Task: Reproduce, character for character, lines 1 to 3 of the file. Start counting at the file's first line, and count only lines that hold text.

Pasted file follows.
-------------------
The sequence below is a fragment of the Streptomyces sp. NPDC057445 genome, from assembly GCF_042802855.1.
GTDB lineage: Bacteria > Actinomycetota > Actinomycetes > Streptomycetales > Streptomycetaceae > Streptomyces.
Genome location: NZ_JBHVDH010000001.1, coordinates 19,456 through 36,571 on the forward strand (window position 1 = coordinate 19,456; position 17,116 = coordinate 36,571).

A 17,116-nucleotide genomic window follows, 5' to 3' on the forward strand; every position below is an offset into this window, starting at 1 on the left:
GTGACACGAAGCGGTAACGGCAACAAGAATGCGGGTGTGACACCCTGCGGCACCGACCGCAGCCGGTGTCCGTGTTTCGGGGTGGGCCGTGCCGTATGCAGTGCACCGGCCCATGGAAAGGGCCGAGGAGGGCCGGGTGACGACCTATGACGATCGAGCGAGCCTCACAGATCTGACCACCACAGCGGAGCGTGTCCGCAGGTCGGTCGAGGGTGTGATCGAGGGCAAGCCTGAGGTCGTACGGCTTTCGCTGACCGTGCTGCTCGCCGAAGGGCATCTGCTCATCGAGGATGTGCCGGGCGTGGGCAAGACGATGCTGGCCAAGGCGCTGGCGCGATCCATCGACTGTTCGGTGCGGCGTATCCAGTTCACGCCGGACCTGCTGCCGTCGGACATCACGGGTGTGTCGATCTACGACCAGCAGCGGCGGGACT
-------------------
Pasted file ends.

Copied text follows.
The sequence below is a fragment of the Streptomyces sp. NPDC057445 genome, from assembly GCF_042802855.1.
GTDB lineage: Bacteria > Actinomycetota > Actinomycetes > Streptomycetales > Streptomycetaceae > Streptomyces.
Genome location: NZ_JBHVDH010000001.1, coordinates 19,456 through 36,571 on the forward strand (window position 1 = coordinate 19,456; position 17,116 = coordinate 36,571).